What makes the holes in swiss cheese?
Swiss cheese is a cheese with many large holes. The holes are made by bacteria.
To make Swiss cheese, the cheese maker begins by adding special bacteria to fresh milk.
This is not the kind of bacteria that makes you sick. These are safe bacteria.
These cause the milk to sour, and this is known as “ripening.” When ripening has progressed to the proper stage, the cheese maker stirs in a substance called “rennet.” This makes the solid part of the milk, or curd, separate from the liquid part of the milk, or whey.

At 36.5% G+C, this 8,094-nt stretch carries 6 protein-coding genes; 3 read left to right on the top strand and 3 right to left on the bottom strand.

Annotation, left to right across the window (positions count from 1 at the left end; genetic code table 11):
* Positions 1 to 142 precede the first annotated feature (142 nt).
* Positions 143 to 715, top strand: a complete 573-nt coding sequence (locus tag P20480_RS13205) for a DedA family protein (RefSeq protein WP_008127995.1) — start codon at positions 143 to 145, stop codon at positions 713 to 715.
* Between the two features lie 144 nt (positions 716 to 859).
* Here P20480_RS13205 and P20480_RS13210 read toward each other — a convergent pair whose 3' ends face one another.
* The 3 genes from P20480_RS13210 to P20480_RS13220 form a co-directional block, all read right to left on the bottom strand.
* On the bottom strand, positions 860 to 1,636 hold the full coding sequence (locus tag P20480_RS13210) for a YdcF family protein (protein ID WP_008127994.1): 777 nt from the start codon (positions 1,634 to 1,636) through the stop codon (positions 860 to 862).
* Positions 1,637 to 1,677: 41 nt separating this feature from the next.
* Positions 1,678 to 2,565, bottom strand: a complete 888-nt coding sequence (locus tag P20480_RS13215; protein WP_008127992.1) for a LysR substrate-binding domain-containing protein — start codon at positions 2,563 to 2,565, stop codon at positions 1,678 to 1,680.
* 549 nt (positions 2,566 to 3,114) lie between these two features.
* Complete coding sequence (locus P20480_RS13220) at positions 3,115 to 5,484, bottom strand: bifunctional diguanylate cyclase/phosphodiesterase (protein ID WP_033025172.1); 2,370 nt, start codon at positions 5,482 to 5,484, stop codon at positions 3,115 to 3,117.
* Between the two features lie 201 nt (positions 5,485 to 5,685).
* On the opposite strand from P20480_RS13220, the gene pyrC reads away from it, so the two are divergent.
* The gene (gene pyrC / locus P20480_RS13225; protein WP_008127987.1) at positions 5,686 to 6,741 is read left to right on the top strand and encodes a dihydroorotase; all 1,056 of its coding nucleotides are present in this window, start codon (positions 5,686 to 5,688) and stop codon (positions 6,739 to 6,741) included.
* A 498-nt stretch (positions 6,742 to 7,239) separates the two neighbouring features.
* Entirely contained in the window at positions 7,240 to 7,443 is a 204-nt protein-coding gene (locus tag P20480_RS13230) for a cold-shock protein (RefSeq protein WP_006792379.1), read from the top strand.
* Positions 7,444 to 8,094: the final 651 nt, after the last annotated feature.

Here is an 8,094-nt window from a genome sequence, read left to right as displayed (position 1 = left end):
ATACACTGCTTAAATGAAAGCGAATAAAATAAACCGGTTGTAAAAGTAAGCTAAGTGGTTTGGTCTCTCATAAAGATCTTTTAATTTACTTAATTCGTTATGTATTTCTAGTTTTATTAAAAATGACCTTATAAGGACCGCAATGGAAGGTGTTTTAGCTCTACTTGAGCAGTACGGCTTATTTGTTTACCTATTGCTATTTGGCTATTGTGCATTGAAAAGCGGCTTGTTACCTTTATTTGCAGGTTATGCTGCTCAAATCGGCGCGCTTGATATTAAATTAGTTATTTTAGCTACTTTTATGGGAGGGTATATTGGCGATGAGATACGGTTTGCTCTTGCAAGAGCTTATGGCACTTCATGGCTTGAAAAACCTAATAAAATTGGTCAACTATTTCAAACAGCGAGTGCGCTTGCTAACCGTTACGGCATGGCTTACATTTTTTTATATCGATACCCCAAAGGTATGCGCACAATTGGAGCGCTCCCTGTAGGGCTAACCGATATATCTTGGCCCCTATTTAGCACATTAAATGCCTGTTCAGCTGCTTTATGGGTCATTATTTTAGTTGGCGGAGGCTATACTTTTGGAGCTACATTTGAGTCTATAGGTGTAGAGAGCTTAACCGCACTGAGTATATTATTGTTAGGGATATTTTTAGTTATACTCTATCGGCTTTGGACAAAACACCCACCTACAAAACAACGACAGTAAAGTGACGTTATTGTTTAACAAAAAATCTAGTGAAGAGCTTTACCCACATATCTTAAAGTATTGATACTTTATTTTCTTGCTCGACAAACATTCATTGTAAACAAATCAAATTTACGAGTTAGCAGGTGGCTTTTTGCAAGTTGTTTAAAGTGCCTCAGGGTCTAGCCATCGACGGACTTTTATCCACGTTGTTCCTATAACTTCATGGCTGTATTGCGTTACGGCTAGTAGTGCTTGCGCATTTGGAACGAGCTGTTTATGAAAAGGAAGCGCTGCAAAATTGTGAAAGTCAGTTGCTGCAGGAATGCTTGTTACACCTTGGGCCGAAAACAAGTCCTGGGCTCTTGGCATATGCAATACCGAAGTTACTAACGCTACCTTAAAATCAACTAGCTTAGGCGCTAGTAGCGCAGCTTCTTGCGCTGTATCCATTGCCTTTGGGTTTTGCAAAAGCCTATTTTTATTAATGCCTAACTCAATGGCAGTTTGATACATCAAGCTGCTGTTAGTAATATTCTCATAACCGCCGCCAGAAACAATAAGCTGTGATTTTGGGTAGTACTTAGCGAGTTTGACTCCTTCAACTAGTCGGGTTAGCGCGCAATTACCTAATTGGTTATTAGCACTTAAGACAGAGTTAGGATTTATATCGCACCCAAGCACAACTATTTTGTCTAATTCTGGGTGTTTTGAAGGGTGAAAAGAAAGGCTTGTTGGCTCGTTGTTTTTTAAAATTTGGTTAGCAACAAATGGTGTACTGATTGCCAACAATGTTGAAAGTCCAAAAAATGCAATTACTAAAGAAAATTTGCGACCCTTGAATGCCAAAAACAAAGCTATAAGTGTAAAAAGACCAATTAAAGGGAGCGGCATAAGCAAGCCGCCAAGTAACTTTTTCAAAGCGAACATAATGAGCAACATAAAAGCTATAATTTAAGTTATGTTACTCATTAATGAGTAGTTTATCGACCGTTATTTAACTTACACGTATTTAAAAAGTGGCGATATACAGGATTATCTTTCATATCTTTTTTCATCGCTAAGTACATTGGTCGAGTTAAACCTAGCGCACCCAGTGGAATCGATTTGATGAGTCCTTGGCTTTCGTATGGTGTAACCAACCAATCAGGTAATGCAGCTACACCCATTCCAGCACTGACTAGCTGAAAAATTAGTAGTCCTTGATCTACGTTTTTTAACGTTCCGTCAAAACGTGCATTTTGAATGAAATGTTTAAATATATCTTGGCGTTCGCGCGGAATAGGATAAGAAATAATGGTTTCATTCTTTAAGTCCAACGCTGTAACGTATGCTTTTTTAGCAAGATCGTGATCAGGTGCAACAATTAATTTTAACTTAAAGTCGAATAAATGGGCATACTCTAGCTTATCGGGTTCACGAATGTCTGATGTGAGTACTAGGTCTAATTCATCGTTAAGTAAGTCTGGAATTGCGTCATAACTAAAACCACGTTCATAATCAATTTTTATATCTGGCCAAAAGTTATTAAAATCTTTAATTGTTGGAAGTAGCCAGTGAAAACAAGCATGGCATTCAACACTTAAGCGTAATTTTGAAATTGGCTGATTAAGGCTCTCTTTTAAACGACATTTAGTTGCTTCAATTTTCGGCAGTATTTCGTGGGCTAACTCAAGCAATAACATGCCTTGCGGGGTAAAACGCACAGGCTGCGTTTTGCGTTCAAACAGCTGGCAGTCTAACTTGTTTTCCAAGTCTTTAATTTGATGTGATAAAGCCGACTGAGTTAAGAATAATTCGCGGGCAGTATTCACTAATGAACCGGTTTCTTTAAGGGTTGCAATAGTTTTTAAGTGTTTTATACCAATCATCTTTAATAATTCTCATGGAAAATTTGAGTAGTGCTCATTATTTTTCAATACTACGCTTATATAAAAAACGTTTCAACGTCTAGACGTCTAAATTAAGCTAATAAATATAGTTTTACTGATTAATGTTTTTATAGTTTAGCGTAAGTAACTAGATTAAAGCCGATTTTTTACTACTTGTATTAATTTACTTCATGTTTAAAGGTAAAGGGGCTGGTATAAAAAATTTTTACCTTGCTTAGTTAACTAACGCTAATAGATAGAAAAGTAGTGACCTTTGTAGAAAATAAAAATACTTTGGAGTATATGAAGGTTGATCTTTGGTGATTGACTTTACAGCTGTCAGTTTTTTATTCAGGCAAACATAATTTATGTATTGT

The soft lumps of curd are used to make the cheese. After the whey is drawn off, the soft curd is salted and pressed into round cakes, or wheels.
The wheels of Swiss cheese are then stored in warm curing cellars. As the cheese ages, or cures, bacteria produce a carbon dioxide gas which creates bubbles in the cheese.
The bubbles cannot escape, but remain in the form of the familiar holes. – Dick Rogers